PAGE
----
Join editors Mike Szczys and Elliot Williams as they recount a week of fascinating hacks. We take a good look at the PMS150C, a microcontroller that literally costs pennies but can only be flashed once. SNES emulators have a new trick up their sleeves to make low-def a lot less low, and you retro enthusiasts will either hate or love the NES zapper chandelier. Elliot’s enamored by a bike computer running Android core, and both Mike and Elliot delve into the food hacking scene, be it meat, chocolate, coffee, or of course frosting!
Take a look at the links below if you want to follow along, and as always, tell us what you think about this episode in the comments!
These days, if you want a smart watch, you’re spoiled for choice. The major smartphone players all have devices on the market, and there’s plenty of third party manufacturers vying for your dollar, too. You might think it’s impossible achieve the same finish with a 3D printer and a reflow oven, but you’re wrong. [Samson March] didn’t quite fancy something off the shelf, though, and instead build an amazing smartwatch of his own.
The beautiful case is printed in a woodfilled PLA — consisting of 70% plastic and 30% sawdust. This allows it to be sanded and stained for an attractive final product. Printing artifacts actually add to the look here, creating somewhat of a woodgrain effect. There’s a round LCD for a more classical watch look, which displays various graphics and even contact photos for incoming messages. Like most smartwatches on the market, it uses Bluetooth Low Energy for communication, and has a rechargeable lithium battery inside. Estimated battery life is approximately one week, depending on the frequency of use, and the recharging base he fabricated is as beautiful as the watch itself.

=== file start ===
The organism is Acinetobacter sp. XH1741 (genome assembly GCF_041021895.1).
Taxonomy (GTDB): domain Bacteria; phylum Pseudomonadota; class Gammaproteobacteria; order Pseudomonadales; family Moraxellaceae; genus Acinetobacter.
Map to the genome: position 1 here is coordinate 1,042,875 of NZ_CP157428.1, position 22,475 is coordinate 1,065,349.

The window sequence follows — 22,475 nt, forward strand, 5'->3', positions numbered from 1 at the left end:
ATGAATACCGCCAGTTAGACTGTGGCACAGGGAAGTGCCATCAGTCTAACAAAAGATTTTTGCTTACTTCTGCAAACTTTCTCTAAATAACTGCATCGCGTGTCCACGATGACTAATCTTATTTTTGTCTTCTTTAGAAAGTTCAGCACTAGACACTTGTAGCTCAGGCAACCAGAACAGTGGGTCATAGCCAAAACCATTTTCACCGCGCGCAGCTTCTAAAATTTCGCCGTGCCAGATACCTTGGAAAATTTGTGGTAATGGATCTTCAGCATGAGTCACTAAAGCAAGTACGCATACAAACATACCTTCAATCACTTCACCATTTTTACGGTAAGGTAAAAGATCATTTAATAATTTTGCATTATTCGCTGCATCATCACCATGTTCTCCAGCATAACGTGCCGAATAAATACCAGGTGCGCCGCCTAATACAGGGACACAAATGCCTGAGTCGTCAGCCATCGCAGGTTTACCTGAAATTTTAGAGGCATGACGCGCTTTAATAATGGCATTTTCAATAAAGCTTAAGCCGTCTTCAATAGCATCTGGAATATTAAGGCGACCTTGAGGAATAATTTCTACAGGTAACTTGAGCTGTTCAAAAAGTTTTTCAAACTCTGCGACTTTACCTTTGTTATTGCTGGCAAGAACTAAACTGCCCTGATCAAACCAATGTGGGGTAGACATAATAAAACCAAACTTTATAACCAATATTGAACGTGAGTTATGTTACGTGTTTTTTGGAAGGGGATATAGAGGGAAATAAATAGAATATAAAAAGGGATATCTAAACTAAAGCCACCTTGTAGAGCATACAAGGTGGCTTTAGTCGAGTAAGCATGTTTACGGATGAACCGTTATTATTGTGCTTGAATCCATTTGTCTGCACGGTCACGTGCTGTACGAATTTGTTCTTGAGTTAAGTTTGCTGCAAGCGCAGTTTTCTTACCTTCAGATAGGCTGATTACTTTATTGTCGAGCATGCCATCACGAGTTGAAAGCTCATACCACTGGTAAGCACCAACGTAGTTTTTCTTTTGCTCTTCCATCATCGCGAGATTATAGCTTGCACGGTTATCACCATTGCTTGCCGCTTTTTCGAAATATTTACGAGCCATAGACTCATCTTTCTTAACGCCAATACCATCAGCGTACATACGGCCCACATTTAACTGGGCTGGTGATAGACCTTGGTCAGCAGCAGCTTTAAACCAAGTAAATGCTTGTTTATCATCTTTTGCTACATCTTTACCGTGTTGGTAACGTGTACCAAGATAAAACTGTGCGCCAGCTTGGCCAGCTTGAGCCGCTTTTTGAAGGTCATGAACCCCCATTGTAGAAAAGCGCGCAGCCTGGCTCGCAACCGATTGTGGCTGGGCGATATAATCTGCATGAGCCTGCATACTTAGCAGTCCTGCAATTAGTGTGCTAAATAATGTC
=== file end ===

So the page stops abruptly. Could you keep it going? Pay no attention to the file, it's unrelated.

It’s a tidy build that shows off [Samson]’s design skills, and files are available on GitHub if you’d like to make your own. Laying out the full design in Fusion 360 prior to the build enabled the watch to be optimized for size constraints, creating an attractive and comfortable piece. With that said, if you’re a fan of a more hardcore electronic aesthetic, perhaps something 8-bit might be more your speed.